To be fair, financial advisors also work as consultants - helping the client set goals, making the trades on their behalf, keeping them actively updated, in addition to choosing funds..   many clients would NOT be self-directed without a third party to assist or encourage them to stay on track.   

With that in mind, a CFP may add more value than just the return on the investments.

Agreed, but I think over 2% all-in is a lot for this type of advice/action. 

I'm interested to see what she says in response to my questions.

Goldielocks

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Re: Fiduciary That Charges 1.2% and Selects High ERs
« Reply #10 on: November 08, 2016, 03:53:17 PM »
I went through this arguing with the "adviser" who had the Simple IRA my wife was participating in.  This is not unethical/wrong, it just greedy and on the upper end of what active advice should cost.   Managed portfolios with face to face advice should cost between 1% and 1.5% all inclusive.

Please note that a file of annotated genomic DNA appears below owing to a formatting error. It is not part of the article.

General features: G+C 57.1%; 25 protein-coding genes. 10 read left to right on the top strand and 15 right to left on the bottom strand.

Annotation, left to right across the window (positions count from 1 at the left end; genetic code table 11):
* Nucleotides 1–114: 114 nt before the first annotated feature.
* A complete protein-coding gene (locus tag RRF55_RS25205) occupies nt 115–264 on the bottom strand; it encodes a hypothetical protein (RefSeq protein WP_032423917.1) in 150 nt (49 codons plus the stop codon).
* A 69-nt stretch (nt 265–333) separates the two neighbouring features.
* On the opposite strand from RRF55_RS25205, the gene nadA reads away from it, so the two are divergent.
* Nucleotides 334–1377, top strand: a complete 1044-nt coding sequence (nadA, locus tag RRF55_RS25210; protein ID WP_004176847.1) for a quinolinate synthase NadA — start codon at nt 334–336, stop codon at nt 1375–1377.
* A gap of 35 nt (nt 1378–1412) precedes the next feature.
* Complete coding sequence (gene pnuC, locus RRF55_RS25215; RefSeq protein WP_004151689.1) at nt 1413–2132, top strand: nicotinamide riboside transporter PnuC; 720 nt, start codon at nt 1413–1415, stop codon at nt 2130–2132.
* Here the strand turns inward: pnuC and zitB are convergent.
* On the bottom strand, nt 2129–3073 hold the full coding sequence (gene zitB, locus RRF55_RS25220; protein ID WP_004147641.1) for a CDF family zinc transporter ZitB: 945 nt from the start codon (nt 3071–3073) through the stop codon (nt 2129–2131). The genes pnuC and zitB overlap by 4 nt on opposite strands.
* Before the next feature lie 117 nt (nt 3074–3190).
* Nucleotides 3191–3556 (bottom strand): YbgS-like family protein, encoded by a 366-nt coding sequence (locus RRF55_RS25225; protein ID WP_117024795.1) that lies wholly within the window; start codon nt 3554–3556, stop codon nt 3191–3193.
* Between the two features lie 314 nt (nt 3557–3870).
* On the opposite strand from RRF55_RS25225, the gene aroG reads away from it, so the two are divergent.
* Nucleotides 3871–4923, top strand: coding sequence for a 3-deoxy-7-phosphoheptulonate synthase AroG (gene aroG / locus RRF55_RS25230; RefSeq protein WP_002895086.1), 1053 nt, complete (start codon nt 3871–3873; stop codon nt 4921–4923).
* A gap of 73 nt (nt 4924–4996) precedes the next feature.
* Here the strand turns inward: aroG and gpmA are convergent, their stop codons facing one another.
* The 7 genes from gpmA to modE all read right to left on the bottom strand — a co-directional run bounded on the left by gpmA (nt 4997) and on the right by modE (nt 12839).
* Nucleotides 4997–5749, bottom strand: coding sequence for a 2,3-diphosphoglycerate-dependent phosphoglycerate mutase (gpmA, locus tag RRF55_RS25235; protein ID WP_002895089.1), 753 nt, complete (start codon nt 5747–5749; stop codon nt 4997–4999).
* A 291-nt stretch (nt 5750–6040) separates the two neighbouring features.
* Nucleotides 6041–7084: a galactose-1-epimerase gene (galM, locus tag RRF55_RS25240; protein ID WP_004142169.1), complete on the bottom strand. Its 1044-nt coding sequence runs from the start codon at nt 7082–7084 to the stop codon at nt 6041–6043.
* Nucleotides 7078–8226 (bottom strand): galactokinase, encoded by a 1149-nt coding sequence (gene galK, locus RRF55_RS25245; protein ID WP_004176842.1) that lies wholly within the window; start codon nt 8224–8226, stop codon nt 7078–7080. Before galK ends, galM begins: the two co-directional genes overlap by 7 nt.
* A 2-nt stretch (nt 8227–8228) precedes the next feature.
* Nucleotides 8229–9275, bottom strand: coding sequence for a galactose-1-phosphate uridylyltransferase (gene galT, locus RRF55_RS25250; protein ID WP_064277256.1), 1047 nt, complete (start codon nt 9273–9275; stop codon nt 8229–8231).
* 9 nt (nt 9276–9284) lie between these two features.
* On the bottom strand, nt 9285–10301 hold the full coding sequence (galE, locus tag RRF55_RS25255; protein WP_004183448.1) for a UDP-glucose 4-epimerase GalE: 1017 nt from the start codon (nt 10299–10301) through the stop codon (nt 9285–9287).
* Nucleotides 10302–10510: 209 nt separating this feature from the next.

There needs to be more than $100,000 or so to make this model work.  Just my opinion, I could be wrong.

Agreed...   and the 1.5% is a bit rich... under $100k in assets, the FA should just be charging a lump sum fee for additional personal planning services, and 1% on the account management.

gj83